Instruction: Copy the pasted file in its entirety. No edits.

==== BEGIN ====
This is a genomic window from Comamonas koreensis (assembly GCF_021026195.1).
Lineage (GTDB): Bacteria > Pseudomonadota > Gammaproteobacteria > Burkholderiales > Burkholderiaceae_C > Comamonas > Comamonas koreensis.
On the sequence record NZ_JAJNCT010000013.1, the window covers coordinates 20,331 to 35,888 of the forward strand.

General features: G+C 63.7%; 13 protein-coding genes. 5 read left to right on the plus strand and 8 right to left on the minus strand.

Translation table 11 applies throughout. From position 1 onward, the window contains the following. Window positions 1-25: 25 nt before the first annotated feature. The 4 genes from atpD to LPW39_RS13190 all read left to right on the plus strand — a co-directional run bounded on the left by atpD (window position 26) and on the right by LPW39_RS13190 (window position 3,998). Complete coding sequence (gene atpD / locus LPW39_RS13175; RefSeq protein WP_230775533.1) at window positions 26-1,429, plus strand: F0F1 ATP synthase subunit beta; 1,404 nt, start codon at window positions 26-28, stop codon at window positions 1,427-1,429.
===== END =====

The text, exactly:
This is a genomic window from Comamonas koreensis (assembly GCF_021026195.1).
Lineage (GTDB): Bacteria > Pseudomonadota > Gammaproteobacteria > Burkholderiales > Burkholderiaceae_C > Comamonas > Comamonas koreensis.
On the sequence record NZ_JAJNCT010000013.1, the window covers coordinates 20,331 to 35,888 of the forward strand.

General features: G+C 63.7%; 13 protein-coding genes. 5 read left to right on the plus strand and 8 right to left on the minus strand.

Translation table 11 applies throughout. From position 1 onward, the window contains the following. Window positions 1-25: 25 nt before the first annotated feature. The 4 genes from atpD to LPW39_RS13190 all read left to right on the plus strand — a co-directional run bounded on the left by atpD (window position 26) and on the right by LPW39_RS13190 (window position 3,998). Complete coding sequence (gene atpD / locus LPW39_RS13175; RefSeq protein WP_230775533.1) at window positions 26-1,429, plus strand: F0F1 ATP synthase subunit beta; 1,404 nt, start codon at window positions 26-28, stop codon at window positions 1,427-1,429.